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Disjointed and obscured remains. - 43%

hells_unicorn, February 13th, 2011

This is a challenging album, and definitely not so in the most obvious of ways. Some albums are challenging to like, some are challenging to understand, and some are even challenging to hate if society deems it garbage and a few individuals disagree but still want to fit in. But this is an album that is challenging to dislike for the right reasons, and while many can properly point out the problems in the midst of a blinding rage, keeping one’s sense of proportionality is difficult. Even the most rabid of “The Jester Race” and “Lunar Strain” fans should keep in mind that buried under a lot of really unnecessary additives and overindulgent drama is actually a pretty decent album, but like with any elaborate cuisine in a given hybrid genre, too much of certain ingredients or a couple things that don’t belong can turn a tasty dish into a pile of disgusting mush.

Since the release of “Colony” and the addition of drummer Daniel Svensson, In Flames has played a hybrid of power metal and melodeath that is fairly similar to more keyboard oriented Finnish outfits like Children Of Bodom and Norther. They aren’t nearly as flashy and generally tend to rely more on guitar harmonies than atmospheric keyboards, but the spirit was basically the same, and “Reroute To Remain” still carries the same basic template insofar as the majority of the non-vocal parts go. It has been rightly pointed out that several of these songs contain fragments of ideas that were heard back in the 90s, most notably the principle guitar line on “Metaphor” which draws dangerously close to the intro of “Moonshield”. This song also has the misfortune of being covered with a really whinny clean vocal performance out of Anders Fridén, and throws out the climactic distorted sections in favor of a full out sappy ballad with a distant, droning violin line, and herein lays the area where this album runs into serious trouble.

The formula at work in this band’s repertoire has always been simplistic, barring perhaps the experimental tendencies of the pre-Fridén era, and things aren’t that much different here. The riff work is a bit further simplified, but still largely consonant and animated, and the rhythm section still maintains that fast paced power metal edge. The only critical flaw in this category is that Svensson’s snare and cymbal tracking is tending towards the popping and ringing characteristic more commonly heard in metalcore circles. But apart from this and maybe a few clunkers like “Transparent” and “System” being heavily groove oriented, almost to the point of being bad Pantera songs, there is little to be offended by here unless the material following “The Jester Race” really didn’t agree with you. Certain songs like “Trigger”, “Dismiss The Cynics” and “Dark Signs” are actually consistently good throughout, from an instrumental perspective, really accenting the melodic guitars and some decent keyboard additives, and could probably have made “Clayman” without greatly detracting from its overall quality.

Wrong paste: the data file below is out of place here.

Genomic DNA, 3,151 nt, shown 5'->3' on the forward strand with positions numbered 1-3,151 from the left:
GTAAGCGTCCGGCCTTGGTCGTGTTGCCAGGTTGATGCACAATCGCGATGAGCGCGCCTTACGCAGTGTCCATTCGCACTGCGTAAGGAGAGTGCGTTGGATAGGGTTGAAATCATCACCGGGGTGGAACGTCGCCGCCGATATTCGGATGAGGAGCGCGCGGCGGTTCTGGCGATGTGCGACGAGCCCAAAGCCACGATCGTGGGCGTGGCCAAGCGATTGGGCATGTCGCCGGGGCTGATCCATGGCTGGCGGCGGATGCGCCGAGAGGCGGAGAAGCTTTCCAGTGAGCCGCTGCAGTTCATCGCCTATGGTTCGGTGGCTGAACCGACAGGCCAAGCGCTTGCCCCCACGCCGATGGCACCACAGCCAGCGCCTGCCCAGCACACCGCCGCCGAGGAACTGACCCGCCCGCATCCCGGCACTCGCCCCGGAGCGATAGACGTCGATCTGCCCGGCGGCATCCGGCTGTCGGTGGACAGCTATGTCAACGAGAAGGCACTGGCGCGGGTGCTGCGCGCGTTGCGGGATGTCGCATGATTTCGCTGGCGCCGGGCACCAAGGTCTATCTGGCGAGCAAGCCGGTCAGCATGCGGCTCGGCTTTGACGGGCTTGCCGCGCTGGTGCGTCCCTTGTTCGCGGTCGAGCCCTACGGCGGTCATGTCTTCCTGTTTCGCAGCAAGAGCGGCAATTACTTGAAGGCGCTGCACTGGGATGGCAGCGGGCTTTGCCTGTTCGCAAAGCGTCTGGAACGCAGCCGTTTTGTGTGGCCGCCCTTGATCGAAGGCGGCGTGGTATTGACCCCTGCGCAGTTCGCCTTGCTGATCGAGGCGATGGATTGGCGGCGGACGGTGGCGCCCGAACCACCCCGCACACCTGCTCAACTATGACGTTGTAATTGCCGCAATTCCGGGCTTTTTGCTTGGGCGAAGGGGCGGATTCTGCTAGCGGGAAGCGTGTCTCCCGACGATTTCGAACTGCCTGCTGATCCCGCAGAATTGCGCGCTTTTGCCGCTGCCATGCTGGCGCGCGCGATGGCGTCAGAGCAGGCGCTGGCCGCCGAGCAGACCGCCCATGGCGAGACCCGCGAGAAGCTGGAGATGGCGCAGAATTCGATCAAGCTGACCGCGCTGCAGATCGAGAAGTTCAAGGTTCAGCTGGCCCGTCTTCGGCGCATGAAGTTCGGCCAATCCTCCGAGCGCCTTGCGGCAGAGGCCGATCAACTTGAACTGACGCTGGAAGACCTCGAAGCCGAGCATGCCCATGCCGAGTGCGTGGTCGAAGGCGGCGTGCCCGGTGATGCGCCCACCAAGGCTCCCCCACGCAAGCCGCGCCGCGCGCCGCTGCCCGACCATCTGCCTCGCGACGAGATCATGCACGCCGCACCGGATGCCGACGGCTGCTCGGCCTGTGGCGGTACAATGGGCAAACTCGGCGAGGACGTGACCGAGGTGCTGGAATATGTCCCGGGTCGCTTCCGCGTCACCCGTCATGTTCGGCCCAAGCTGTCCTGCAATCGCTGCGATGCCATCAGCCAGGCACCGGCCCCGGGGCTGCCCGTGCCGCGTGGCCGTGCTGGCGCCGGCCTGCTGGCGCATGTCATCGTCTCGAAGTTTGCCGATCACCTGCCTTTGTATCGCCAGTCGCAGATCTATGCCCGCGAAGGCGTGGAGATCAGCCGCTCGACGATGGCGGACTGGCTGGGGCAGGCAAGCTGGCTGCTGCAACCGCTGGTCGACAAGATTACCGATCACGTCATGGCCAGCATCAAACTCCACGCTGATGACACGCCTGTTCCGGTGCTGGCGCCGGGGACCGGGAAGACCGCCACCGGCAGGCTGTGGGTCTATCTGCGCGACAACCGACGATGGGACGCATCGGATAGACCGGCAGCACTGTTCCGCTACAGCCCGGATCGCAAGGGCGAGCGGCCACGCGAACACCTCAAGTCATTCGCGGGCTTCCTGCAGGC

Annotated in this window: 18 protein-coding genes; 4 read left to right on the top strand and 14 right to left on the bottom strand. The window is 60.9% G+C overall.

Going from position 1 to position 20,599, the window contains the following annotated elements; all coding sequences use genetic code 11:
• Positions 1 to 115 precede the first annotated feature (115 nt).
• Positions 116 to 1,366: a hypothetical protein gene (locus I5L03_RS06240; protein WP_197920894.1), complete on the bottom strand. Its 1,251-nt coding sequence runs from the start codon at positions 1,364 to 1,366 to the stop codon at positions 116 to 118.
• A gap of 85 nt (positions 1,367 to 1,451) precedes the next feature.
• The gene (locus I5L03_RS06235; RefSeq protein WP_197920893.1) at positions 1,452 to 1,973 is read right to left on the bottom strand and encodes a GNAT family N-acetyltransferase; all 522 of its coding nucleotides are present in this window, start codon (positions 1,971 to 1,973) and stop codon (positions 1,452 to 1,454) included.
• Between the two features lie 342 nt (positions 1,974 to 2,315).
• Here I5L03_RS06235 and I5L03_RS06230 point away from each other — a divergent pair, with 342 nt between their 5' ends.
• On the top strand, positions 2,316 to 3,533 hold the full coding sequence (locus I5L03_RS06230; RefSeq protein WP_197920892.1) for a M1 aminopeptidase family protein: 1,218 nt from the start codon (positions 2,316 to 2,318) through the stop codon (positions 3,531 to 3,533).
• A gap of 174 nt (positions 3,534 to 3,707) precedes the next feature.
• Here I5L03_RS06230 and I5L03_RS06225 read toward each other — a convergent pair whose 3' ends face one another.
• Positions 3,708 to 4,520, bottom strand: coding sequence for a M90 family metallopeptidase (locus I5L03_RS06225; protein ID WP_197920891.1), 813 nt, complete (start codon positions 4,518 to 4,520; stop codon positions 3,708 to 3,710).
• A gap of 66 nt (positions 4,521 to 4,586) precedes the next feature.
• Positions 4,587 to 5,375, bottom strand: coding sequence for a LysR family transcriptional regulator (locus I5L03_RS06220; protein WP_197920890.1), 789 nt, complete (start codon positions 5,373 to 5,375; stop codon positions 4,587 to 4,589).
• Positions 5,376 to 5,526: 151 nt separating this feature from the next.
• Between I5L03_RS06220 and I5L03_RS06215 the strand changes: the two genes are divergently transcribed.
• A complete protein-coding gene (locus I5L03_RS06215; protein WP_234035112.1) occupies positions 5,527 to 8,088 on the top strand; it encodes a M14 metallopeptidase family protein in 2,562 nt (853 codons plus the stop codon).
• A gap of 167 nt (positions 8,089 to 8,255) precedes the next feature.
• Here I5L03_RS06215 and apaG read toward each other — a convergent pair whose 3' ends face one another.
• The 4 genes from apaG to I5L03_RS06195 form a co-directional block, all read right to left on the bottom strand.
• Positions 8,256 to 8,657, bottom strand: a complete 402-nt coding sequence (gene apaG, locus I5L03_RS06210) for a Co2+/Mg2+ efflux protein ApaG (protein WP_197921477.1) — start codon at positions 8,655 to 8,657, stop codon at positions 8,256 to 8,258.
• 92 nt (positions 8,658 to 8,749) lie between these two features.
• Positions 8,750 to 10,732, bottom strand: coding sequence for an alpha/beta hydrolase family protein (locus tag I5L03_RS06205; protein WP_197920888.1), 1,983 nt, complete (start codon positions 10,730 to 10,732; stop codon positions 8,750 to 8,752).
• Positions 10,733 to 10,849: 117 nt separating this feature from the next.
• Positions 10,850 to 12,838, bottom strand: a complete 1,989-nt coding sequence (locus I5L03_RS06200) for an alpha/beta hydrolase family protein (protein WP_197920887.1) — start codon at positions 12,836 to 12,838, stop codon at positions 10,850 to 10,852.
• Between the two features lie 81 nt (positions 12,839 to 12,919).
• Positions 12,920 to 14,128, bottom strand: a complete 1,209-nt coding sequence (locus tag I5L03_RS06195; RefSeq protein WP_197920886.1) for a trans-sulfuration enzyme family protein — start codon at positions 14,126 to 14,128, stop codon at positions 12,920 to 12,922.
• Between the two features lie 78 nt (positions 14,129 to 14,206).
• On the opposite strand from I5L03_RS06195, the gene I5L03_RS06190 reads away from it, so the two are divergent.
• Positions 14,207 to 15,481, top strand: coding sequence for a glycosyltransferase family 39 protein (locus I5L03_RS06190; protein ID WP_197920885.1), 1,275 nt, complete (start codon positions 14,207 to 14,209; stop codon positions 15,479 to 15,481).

The real folly comes into play when dealing with the vocal work, which while not all that more offensive to the ears than the semi-moaning spoken lines heard on “Clayman”, is presented in such a way that the continuity of the songs is thrown off. Perfectly good fast paced numbers like the title song “Reroute To Remain”, “Drifter” and “Egonomic” begin attacking the ears with the blazing goodness of a late 90s melodeath fest, but collapse into these horrid clean sung choruses that range from being happy hardcore rubbish to overt pop/punk with harsh, pseudo-death shouts along for the ride. When combined with an assortment of industrial tinged keyboard elements, a somewhat appealing stew all but morphs into pig slop. What makes things worse is that the instrumental sections have been slightly cut back to make more room for lyrics and vocals, the two areas where this band has always been weak, but here also serving to make the stylistic embellishments that have corrupted the sound all the more blatant.

It might be an act of unintentional conformity, but I am forced to agree with the popular sentiments of the old guard metal community on this one, this is a pretty bad album. However, fixing an album like this would require little more than dropping one or two songs and changing the vocals around, which is pretty simple in comparison to many bands who simply sound bad no matter who is performing the parts. There is no actual bad songwriting to speak of, just poor arranging and a really bad stylistic mix put on top of what is otherwise a fairly consistent Gothenburg version of power/melodeath. Bargain bin hunters might be encouraged to part with a couple of bucks for 2 or 3 songs that are minimally affected by Fridén’s gimp hardcore singing, but the words of the day here is “look elsewhere”, and I am happy to have done my part to spread the word.